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Hoddem's DIY Linear Actuator

Discussion in 'DIY Motion Simulator Projects' started by Hoddem, May 23, 2017.

  1. mariano68

    mariano68 Active Member

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    My Motion Simulator:
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    Looks and works great! How incredible tool is the 3d printer for Diyers!
    I'm getting my actuator parts made in delrin, possibly with teflon bushings, still getting quotes (the first one I got was about us100 per each lathed part...) I'm still trying to do it my way, but the costs are getting too high... Anyway, your 3d parts will be of great help and a great advance for the future actuators made in the forum.
    I will use polished stainless steel center shaft and 2 solid 12 or 16mm hard chrome shafts with threaded ends, it will weight a ton, but I don't think I will be traveling much with the sim :p
  2. Hoddem

    Hoddem Well-Known Member

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    Thanks, If anyone wants the file let me know. I will post it eventually, but I generate my files in high resolution so the file is about 125mb right now. if anyone wants it I can reduce the file size and upload it.
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  3. Hoddem

    Hoddem Well-Known Member

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    3D printing is great, but just like any new technology you have to learn how to use/apply it. I still print things several times to get it just the way I like it.

    I have never really worked with carbon fiber, but wow. I ended up buying a 25mm od x 20mm ID carbon fiber tube for the main tube and it is so light and just rock solid. It will be interesting to see how the actuator holds up under a side load.
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  4. Hoddem

    Hoddem Well-Known Member

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    Go with what you know! my build reflects what I'm most comfortable with. I debated using hollow linear shafts but they are ridiculously expensive, so far I'm looking at $365 per actuator and that number will probably climb a bit. it really starts to add up, especially if you end up with 6.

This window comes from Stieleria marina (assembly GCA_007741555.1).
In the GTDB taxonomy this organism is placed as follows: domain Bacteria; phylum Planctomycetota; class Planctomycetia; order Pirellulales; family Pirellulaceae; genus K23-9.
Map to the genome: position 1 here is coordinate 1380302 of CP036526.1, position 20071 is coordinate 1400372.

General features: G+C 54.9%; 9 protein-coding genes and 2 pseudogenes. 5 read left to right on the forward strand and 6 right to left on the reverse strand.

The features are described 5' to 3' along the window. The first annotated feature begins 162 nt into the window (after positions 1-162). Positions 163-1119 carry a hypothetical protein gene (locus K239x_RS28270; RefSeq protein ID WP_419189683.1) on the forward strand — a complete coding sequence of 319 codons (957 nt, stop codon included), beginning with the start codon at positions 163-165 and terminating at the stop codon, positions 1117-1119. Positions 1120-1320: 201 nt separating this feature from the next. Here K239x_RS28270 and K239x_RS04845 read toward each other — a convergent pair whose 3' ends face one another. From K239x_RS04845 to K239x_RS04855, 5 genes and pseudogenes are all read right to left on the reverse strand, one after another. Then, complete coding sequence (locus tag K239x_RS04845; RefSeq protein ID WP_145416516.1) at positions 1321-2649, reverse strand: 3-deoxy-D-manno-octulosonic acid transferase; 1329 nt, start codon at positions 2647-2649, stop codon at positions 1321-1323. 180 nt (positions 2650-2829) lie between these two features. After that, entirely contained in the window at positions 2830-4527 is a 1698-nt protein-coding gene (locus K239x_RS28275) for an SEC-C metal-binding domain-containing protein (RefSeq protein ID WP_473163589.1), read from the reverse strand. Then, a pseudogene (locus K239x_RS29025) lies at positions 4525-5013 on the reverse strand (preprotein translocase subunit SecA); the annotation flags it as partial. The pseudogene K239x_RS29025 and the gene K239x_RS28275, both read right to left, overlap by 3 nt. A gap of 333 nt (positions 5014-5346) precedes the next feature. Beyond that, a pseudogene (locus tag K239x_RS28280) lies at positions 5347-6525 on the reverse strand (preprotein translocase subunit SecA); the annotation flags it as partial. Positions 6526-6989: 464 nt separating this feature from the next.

5. SeatTime

    SeatTime Well-Known Member

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    My Motion Simulator:
    DC motor, Motion platform, 6DOF
    Don't forget the 'Achilles Heal' of all simulators - inertia - anything that can move needs to be light and rigid. I initially had steel main shafts in my DIY actuators (see my thread) but decided to start again and went to allot of trouble minimizing the weight of everything on my sim , even rebuilt my frame and pedals out of carbon fibre and it really does pay off. Just like a race car - the lighter it is - the quicker it is.
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    Last edited: Jun 6, 2017
  6. mariano68

    mariano68 Active Member

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    You're right @SeatTime, I didn't thought about the inertia in the center shaft, and the one I got for the prototype is quite heavy.
  7. Hoddem

    Hoddem Well-Known Member

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    I printed off the adapter for the swivel to mount in the end of my carbon tube. I added a nut at the top to stop the swivel from migrating into the carbon tube, I may add a washer to give a little more surface area. I'm making the assumption that the actuator doesn't need a lot of pull force, but I will test it to see what its capable of.

    2017-06-06 06.58.32.jpg

    2017-06-06 06.56.05.jpg

    2017-06-06 07.02.08.jpg

    I'm not sure how much help the shaft clamp is providing being that the carbon tube is so strong. The adapter is a snug fit so I would think a little epoxy may be all that is needed or I might cut a slot in the carbon tube to allow the clamp to provide some squeeze on the adapter.
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  8. brzez

    brzez New Member

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    Why do you think a softpot is not up to the job. I've looked at these and think they would work well with a spring loaded wheel roller (maybe the same as used for sliding window screens) attached to the ballscrew. The softpot would be taped to one of the side supports. A rolling wheel would minimize abrasion and wear on the softpot -- the company rates them for 1 million contacts. Its a bit more involved than an encoder but about the same as a gear reduced potentiometer or hall sensor.